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Effect of Docosahexaenoic Acid on the Inflammatory Response and Clinical Outcomes From Surgical Patients

2014-08-27 03:16:39 | BioPortfolio

Summary

The purpose of this study is to evaluate if enteral docosahexaenoic acid (DHA) administration attenuates the inflammatory cytokines and improve clinical outcomes in neonates who underwent cardiovascular surgery

Description

Severe sepsis and organ failure are leading causes of death in surgical patients. Several studies indicate that a causal relationship exists between the surgical or traumatic injury and the predisposition to develop septic/infectious complications and multiple organ failure; this is attributable to uncontrolled inflammatory response. Since neonates have an immature immune system, they are in a higher risk to develop uncontrolled inflammatory response and adverse clinical outcomes.

N-3 long chain polyunsaturated fatty acids (L-PUFAs) such as docosapentaenoic and docosahexaenoic acids (EPA and DHA) have been shown to reduce the inflammatory response by reducing cytokines, infection rates and length of hospitalization in patients with abdominal surgery. Therefore, acute and enteral administration of DHA may improve clinical outcomes in neonates with cardiovascular surgery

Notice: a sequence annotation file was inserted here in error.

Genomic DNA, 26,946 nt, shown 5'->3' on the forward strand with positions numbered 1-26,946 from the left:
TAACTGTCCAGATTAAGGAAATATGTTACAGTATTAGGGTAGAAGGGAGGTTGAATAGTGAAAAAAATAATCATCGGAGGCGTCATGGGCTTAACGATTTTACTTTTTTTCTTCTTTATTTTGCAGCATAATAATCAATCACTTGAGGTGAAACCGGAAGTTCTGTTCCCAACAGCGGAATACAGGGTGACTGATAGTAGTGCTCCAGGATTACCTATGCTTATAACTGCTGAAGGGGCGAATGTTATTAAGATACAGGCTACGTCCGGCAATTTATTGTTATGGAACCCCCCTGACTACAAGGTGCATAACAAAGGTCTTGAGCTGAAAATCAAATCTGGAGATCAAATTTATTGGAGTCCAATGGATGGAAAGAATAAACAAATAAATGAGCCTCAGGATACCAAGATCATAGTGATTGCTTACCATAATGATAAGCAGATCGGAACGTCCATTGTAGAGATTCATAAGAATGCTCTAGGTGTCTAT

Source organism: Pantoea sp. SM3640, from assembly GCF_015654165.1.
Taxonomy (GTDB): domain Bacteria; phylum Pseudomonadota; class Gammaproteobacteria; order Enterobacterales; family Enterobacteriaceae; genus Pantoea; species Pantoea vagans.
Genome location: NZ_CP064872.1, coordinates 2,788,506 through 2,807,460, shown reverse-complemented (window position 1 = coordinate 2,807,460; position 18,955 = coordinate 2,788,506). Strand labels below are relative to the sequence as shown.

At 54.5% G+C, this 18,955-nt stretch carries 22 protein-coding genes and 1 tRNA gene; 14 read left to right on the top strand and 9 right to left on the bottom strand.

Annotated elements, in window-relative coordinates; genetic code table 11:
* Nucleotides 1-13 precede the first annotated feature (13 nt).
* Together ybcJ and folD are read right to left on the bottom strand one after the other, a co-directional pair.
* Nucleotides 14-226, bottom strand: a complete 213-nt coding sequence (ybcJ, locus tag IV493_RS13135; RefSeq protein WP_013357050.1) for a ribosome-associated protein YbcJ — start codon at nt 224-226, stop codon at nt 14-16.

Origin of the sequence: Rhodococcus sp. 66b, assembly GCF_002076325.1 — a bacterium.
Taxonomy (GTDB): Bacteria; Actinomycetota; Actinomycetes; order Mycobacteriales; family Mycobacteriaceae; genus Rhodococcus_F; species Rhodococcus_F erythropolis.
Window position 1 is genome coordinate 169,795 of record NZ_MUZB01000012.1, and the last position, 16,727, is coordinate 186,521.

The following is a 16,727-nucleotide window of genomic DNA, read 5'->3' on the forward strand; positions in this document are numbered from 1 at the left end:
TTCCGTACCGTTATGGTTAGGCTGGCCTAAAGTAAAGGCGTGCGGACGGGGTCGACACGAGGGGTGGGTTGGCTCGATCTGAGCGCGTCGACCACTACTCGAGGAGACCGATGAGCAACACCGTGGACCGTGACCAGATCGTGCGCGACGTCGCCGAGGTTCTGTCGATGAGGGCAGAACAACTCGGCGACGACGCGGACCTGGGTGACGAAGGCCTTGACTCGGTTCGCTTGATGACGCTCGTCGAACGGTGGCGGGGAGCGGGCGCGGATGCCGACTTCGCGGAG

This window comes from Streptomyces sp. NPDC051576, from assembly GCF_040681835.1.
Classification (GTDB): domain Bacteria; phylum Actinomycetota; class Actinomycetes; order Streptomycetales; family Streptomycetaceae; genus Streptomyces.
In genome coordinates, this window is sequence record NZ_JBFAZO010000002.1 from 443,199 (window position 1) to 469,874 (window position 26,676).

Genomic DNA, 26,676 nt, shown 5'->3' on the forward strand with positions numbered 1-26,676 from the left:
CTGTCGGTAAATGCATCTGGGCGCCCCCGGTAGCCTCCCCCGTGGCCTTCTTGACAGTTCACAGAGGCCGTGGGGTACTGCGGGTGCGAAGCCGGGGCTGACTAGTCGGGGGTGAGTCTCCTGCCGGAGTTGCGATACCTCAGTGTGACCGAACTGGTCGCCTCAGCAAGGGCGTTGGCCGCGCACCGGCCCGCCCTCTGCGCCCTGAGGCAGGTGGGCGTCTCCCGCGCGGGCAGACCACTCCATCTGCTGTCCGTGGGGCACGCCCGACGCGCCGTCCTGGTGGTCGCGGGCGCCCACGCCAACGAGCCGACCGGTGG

Study Design

Allocation: Randomized, Control: Placebo Control, Endpoint Classification: Efficacy Study, Intervention Model: Parallel Assignment, Masking: Double Blind (Subject, Caregiver, Outcomes Assessor), Primary Purpose: Prevention

Conditions

Severe Sepsis

Intervention

Docosahexaenoic acid, Placebo

Location

Unit of Research in Nutrition, Pediatric Hospital, Instituto Mexicano del Seguro Social
Mexico
Distrito Federal
Mexico
06720

Status

Enrolling by invitation

Source

Coordinación de Investigación en Salud, Mexico

Results (where available)

View Results

Links

Published on BioPortfolio: 2014-08-27T03:16:39-0400

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Medical and Biotech [MESH] Definitions

Systemic inflammatory response syndrome with a proven or suspected infectious etiology. When sepsis is associated with organ dysfunction distant from the site of infection, it is called severe sepsis. When sepsis is accompanied by HYPOTENSION despite adequate fluid infusion, it is called SEPTIC SHOCK.

Acute neurological dysfunction during severe SEPSIS in the absence of direct brain infection characterized by systemic inflammation and BLOOD BRAIN BARRIER perturbation.

Prostaglandin-like compounds produced by free radical-induced peroxidation of DOCOSAHEXAENOIC ACIDS, which are highly enriched in the brain. Formation is analogous to ISOPROSTANES formation from ARACHIDONIC ACID.

The presence of fungi circulating in the blood. Opportunistic fungal sepsis is seen most often in immunosuppressed patients with severe neutropenia or in postoperative patients with intravenous catheters and usually follows prolonged antibiotic therapy.

Blood infection that occurs in an infant younger than 90 days old. Early-onset sepsis is seen in the first week of life and most often appears within 24 hours of birth. Late-onset occurs after 1 week and before 3 months of age.

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